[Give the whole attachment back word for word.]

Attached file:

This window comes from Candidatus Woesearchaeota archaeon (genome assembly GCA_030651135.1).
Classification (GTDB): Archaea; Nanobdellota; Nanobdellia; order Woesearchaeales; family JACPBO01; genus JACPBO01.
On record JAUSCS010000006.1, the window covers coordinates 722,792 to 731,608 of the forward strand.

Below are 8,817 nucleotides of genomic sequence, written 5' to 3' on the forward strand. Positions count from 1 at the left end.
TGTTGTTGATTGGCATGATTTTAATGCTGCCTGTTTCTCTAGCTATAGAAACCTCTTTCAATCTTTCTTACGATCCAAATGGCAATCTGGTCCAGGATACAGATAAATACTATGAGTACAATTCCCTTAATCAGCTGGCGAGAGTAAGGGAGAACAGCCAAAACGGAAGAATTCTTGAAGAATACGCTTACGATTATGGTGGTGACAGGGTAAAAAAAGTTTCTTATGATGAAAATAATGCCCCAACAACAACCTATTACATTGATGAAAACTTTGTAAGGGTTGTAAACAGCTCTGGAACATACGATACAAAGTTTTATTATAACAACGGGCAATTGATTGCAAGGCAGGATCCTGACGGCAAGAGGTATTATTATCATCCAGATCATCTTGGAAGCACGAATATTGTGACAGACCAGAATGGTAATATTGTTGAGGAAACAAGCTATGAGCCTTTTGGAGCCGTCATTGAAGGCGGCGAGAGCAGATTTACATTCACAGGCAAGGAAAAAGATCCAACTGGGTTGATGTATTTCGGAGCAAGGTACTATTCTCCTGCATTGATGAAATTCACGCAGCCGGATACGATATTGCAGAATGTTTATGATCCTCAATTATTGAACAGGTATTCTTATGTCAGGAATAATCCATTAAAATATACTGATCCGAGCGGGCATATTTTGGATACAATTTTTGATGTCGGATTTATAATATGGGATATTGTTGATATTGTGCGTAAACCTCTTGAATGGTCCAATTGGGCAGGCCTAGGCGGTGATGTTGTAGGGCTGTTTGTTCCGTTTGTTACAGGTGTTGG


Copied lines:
This window comes from Candidatus Woesearchaeota archaeon (genome assembly GCA_030651135.1).
Classification (GTDB): Archaea; Nanobdellota; Nanobdellia; order Woesearchaeales; family JACPBO01; genus JACPBO01.
On record JAUSCS010000006.1, the window covers coordinates 722,792 to 731,608 of the forward strand.

Below are 8,817 nucleotides of genomic sequence, written 5' to 3' on the forward strand. Positions count from 1 at the left end.
TGTTGTTGATTGGCATGATTTTAATGCTGCCTGTTTCTCTAGCTATAGAAACCTCTTTCAATCTTTCTTACGATCCAAATGGCAATCTGGTCCAGGATACAGATAAATACTATGAGTACAATTCCCTTAATCAGCTGGCGAGAGTAAGGGAGAACAGCCAAAACGGAAGAATTCTTGAAGAATACGCTTACGATTATGGTGGTGACAGGGTAAAAAAAGTTTCTTATGATGAAAATAATGCCCCAACAACAACCTATTACATTGATGAAAACTTTGTAAGGGTTGTAAACAGCTCTGGAACATACGATACAAAGTTTTATTATAACAACGGGCAATTGATTGCAAGGCAGGATCCTGACGGCAAGAGGTATTATTATCATCCAGATCATCTTGGAAGCACGAATATTGTGACAGACCAGAATGGTAATATTGTTGAGGAAACAAGCTATGAGCCTTTTGGAGCCGTCATTGAAGGCGGCGAGAGCAGATTTACATTCACAGGCAAGGAAAAAGATCCAACTGGGTTGATGTATTTCGGAGCAAGGTACTATTCTCCTGCATTGATGAAATTCACGCAGCCGGATACGATATTGCAGAATGTTTATGATCCTCAATTATTGAACAGGTATTCTTATGTCAGGAATAATCCATTAAAATATACTGATCCGAGCGGGCATATTTTGGATACAATTTTTGATGTCGGATTTATAATATGGGATATTGTTGATATTGTGCGTAAACCTCTTGAATGGTCCAATTGGGCAGGCCTAGGCGGTGATGTTGTAGGGCTGTTTGTTCCGTTTGTTACAGGTGTTGG